Cancer of leftism[edit]

As in the late Roman period, declining official authority, declining personal morality, and increasing public bureaucracy are observed in synchrony. This is not in any way a coincidence. The combination is an infallible symptom of the great terminal disease of the polity — leftism. Leftism is cancer.[57]

Crimes of the New Deal[edit]

It is impossible to count the New Deal's crimes. The list must include everything short of mass murder. And even that is arguable.[58]

Until there's an election in which one box is a clear mandate for abolishing the New Deal, if not Washington itself, democratist conservatives are wasting time and annoying the pig.[59]

Women, workers, and peasants in the workplace[edit]

For quite some time in America it's been illegal to employ racists, sexists and fascists, and mandatory to employ a precisely calibrated percentage of women, workers and peasants. Because America is a free country and that's what freedom means.[60]

Tenets of libertarianism[edit]

In my opinion, anyone who has intentionally chosen to remain ignorant of libertarian thought, in an era when a couple of mouse clicks will feed you enough high-test libertarianism to drown a moose, is not an intellectually serious person.[61]

But if there is one thing all libertarians do believe, it's that the Americans should get America back. In other words, libertarians (at least, real libertarians) believe the US is basically an illegitimate and usurping authority, that taxation is theft, that they are essentially being treated as fur-bearing animals by this weird, officious armed mafia, which has somehow convinced everyone else in the country to worship it like it was the Church of God or something, not just a bunch of guys with fancy badges and big guns.[62]

Race confers privilege[edit]

It's a reality of modern American life that race confers privilege. As a reactionary, how can I possibly object? A society without hereditary privilege is like a cheeseburger without cheese.[63]

CEOs as governors[edit]

Washington, especially since it governs not only the United States but also most of the world, is just too huge to serve as a good thought-experiment for government. It's easier and more fun to think in terms of California, if California could somehow be a sovereign state. Assuming security and responsibility, how could we produce effective government in California? The answer: find the world's best CEO, and give him undivided control over budget, policy and personnel. I don't think there is any debate about it. The world's best CEO is Steve Jobs. Which would you rather live in: California as it is today, or Applefornia? Which would you rather carry: the iPhone, or the Calphone? I rest my case.[64]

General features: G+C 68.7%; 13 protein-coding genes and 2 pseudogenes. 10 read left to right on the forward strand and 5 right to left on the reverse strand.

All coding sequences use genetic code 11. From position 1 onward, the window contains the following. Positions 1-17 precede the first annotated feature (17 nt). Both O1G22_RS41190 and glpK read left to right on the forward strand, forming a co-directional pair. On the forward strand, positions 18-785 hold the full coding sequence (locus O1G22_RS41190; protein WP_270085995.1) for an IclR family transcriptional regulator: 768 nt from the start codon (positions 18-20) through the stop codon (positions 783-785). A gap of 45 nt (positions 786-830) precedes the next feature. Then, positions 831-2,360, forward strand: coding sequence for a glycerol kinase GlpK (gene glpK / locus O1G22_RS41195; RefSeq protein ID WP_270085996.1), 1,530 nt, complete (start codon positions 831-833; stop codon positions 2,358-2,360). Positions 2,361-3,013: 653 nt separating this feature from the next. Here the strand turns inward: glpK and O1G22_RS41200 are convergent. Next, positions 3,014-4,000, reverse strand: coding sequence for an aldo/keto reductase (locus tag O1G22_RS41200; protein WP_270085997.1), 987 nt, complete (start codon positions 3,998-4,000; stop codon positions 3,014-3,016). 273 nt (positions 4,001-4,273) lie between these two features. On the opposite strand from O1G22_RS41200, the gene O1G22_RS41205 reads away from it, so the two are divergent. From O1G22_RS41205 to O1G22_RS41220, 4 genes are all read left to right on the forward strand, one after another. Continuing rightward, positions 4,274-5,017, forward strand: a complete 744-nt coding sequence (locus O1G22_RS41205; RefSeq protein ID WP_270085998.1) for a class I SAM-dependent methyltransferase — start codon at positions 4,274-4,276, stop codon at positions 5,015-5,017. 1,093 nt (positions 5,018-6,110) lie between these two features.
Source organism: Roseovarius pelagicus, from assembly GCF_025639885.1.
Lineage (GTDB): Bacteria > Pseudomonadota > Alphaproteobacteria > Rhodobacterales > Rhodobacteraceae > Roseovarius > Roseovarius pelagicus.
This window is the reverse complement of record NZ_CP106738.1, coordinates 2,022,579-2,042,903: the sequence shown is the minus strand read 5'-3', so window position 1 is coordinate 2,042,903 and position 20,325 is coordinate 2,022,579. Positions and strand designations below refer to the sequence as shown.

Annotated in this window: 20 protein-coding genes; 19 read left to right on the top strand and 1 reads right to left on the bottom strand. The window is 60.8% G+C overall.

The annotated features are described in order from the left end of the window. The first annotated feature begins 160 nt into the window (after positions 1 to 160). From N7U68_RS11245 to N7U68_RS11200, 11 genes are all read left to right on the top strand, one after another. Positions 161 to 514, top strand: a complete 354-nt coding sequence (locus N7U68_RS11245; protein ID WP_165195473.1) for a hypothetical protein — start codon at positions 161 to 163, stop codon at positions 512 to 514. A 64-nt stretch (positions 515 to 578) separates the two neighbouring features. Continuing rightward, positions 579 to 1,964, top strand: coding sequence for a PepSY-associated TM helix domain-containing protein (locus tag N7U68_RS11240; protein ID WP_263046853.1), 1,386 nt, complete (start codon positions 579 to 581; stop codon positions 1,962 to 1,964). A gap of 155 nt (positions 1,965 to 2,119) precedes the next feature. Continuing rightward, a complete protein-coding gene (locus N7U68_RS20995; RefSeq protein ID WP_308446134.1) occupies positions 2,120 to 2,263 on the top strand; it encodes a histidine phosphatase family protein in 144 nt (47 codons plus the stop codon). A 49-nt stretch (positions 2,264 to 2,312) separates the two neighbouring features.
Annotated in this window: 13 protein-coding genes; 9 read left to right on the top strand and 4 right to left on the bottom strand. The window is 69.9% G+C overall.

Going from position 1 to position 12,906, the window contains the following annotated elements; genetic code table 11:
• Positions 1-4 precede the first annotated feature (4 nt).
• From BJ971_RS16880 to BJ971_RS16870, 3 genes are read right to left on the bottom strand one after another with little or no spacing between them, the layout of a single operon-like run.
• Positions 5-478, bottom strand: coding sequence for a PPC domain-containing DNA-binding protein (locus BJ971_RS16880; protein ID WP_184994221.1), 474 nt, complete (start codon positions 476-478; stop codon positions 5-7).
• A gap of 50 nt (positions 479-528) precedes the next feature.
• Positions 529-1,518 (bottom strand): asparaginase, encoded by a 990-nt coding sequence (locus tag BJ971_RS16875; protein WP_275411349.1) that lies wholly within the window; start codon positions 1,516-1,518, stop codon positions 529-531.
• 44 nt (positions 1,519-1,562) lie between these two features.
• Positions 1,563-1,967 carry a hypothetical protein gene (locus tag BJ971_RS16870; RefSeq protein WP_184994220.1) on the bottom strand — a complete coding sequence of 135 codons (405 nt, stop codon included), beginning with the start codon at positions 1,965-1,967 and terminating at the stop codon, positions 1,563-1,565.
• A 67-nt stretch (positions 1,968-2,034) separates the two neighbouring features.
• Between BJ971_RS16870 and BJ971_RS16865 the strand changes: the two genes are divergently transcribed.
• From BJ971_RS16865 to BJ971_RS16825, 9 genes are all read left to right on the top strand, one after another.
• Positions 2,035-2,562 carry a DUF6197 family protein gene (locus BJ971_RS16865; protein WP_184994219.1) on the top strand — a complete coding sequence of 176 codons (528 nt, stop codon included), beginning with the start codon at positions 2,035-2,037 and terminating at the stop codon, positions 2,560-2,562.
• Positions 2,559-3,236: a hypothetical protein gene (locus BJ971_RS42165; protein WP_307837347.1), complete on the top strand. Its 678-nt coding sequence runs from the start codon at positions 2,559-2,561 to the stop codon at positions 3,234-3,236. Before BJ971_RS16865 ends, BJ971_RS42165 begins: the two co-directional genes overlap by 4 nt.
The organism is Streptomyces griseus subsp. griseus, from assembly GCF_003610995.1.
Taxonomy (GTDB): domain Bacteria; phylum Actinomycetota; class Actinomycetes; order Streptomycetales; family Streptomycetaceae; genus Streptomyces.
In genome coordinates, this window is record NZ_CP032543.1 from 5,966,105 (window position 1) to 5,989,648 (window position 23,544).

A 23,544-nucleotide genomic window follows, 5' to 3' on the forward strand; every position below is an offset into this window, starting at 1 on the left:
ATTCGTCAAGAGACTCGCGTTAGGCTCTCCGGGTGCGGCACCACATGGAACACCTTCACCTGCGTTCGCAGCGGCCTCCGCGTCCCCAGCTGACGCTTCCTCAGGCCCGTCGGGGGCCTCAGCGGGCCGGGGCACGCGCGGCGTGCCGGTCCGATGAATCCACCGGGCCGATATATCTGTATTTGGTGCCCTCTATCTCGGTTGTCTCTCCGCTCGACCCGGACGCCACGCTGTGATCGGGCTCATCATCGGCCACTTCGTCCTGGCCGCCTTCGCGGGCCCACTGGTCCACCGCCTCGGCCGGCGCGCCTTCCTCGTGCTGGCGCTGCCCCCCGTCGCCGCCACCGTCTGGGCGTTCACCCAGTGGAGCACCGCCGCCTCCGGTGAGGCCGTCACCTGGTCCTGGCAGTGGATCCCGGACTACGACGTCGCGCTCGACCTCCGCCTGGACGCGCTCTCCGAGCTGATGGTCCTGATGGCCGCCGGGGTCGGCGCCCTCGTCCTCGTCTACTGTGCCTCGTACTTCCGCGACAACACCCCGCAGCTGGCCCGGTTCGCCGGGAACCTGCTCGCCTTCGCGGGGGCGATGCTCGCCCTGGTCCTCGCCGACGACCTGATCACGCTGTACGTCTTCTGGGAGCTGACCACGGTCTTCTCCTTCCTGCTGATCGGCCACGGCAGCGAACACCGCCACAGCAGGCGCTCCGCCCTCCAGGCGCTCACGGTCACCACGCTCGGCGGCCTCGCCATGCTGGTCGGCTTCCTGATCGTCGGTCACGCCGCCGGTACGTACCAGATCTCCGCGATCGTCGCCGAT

Steve Jobs, RIP[edit]

And yet — there is a God in this world. There is right, at least, and wrong. In everything. In code. In a toy. And this is our special torture: as the planet rots, as fools rule and hyenas feast, as nations lie prostrate, churches decompose, and the Devil with a knife owns London, Paris, New York after dark, fell in our hairy hands the real work of a real King, an Able-man, Ken-ning — who served God, or right at least, and could bend small armies to obey. And make — a toy. So near we are to salvation; so infinitely far away. Rest in peace, Steve.[65]


  1. Yarvin, Curtis (November, 22, 2007 “Why I Am not a White Nationalist.” Unqualified Reservations (blog).
  2. Yarvin, Curtis (March 18, 2010) “Divine-right monarchy for the modern secular intellectual.” Unqualified Reservations (blog).
  3. Yarvin, Curtis (November, 22, 2007 “Why I Am not a White Nationalist.” Unqualified Reservations (blog).
  4. Yarvin, Curtis (May 23, 2007) “The unlikely appeal of nonidealism.” Unqualified Reservations (blog).
  5. Yarvin, Curtis (July 17, 2008) “OLXIV: rules for reactionaries.” Unqualified Reservations (blog).
  6. Yarvin, Curtis (October 11, 2009) “A gentle introduction to Unqualified Reservations (part 9b).” Unqualified Reservations (blog).
  7. Yarvin, Curtis (April 9, 2009) “America: zombie nation.” Unqualified Reservations (blog).
  8. Pein, Corey (May 19, 2014) “Mouthbreathing Machiavellis Dream of a Silicon Reich.” The Baffler.
  9. Yarvin, Curtis (January 27, 2022) "A new foreign policy for Europe." Gray Mirror. (Retrieved February 28, 2022.)
  10. Yarvin, Curtis (July 23, 2011) “Right-wing terrorism as folk activism.” Unqualified Reservations (blog).
  11. Yarvin, Curtis (July 16, 2009) “Why Carlisle matters.” Unqualified Reservations (blog).
  12. Yarvin Curtis (November 22, 2007) “Why I Am not a White Nationalist.” Unqualified Reservations (blog).
  13. Yarvin, Curtis (August 16, 2007) “Against political freedom.” Unqualified Reservations (blog).
  14. Yarvin, Curtis (April 2, 2009) “A gentle introduction to Unqualified Reservations: part 8.” Unqualified Reservations (blog).